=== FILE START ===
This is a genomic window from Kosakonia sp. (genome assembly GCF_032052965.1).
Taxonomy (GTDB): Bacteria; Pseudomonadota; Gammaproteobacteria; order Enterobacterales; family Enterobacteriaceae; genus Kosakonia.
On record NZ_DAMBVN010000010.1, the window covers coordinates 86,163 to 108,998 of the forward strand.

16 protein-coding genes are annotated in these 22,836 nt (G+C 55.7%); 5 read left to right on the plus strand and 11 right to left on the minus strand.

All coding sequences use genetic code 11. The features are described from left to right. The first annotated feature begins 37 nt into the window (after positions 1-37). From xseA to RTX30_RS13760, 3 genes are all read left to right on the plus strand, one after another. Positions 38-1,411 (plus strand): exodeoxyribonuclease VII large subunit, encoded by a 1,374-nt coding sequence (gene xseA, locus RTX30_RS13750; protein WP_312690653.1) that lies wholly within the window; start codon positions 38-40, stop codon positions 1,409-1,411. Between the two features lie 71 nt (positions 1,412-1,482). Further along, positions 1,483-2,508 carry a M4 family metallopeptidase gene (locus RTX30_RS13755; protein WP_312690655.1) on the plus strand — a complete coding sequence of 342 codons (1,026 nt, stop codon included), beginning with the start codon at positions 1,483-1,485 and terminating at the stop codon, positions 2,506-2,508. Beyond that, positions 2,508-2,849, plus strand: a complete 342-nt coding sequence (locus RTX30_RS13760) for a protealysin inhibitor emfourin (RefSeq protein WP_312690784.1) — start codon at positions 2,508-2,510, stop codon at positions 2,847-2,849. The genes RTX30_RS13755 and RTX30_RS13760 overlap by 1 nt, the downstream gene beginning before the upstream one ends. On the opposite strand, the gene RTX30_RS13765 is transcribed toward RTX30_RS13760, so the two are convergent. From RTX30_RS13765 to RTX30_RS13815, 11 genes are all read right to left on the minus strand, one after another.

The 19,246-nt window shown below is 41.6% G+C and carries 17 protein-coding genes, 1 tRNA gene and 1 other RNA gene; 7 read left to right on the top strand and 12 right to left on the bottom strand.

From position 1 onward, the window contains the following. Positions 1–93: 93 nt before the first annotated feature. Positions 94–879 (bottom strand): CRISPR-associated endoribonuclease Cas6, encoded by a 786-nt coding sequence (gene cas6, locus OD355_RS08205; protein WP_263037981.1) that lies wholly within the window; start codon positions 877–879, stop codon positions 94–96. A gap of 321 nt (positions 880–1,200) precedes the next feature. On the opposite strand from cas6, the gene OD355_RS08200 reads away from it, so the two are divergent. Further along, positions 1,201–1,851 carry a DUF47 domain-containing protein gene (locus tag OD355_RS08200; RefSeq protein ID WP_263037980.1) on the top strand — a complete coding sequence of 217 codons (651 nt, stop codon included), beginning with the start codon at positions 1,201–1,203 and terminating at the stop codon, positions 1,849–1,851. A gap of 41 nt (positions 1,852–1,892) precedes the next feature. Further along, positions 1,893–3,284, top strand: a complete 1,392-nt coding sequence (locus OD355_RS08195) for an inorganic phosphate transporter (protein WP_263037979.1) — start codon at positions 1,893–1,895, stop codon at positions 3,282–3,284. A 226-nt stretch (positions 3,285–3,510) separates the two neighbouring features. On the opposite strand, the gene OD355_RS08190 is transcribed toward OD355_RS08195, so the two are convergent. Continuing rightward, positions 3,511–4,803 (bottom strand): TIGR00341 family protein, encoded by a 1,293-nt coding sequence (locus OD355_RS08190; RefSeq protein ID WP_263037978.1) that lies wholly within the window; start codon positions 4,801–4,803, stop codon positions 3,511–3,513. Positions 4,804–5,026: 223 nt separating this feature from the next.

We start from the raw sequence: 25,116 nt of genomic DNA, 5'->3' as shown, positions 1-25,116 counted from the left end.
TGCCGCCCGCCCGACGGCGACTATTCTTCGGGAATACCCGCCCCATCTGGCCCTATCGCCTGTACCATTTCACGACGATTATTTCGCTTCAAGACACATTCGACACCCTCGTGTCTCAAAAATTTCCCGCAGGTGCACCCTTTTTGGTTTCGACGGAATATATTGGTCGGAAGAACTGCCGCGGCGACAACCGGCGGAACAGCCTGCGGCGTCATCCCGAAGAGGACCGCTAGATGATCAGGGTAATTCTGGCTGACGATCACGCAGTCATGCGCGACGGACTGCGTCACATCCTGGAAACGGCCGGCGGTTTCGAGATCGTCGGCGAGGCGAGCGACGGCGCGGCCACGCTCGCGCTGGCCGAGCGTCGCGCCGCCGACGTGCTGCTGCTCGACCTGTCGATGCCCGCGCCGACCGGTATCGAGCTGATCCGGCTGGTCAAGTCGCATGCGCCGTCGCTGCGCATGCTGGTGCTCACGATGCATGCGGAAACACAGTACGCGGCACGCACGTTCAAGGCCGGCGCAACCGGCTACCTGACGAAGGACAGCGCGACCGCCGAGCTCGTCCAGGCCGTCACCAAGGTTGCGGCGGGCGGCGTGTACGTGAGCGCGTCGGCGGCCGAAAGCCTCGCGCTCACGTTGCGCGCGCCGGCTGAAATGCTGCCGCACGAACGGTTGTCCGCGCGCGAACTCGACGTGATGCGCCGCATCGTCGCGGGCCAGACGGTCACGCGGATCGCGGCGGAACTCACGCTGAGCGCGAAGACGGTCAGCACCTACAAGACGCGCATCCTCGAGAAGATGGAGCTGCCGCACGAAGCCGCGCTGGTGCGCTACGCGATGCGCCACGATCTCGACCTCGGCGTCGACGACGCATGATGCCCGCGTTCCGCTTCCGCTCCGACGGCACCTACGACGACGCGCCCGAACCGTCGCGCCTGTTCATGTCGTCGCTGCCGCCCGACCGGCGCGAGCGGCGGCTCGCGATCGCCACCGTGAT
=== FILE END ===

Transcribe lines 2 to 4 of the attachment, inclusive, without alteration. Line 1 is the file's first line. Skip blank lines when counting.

Taxonomy (GTDB): Bacteria; Pseudomonadota; Gammaproteobacteria; order Enterobacterales; family Enterobacteriaceae; genus Kosakonia.
On record NZ_DAMBVN010000010.1, the window covers coordinates 86,163 to 108,998 of the forward strand.

16 protein-coding genes are annotated in these 22,836 nt (G+C 55.7%); 5 read left to right on the plus strand and 11 right to left on the minus strand.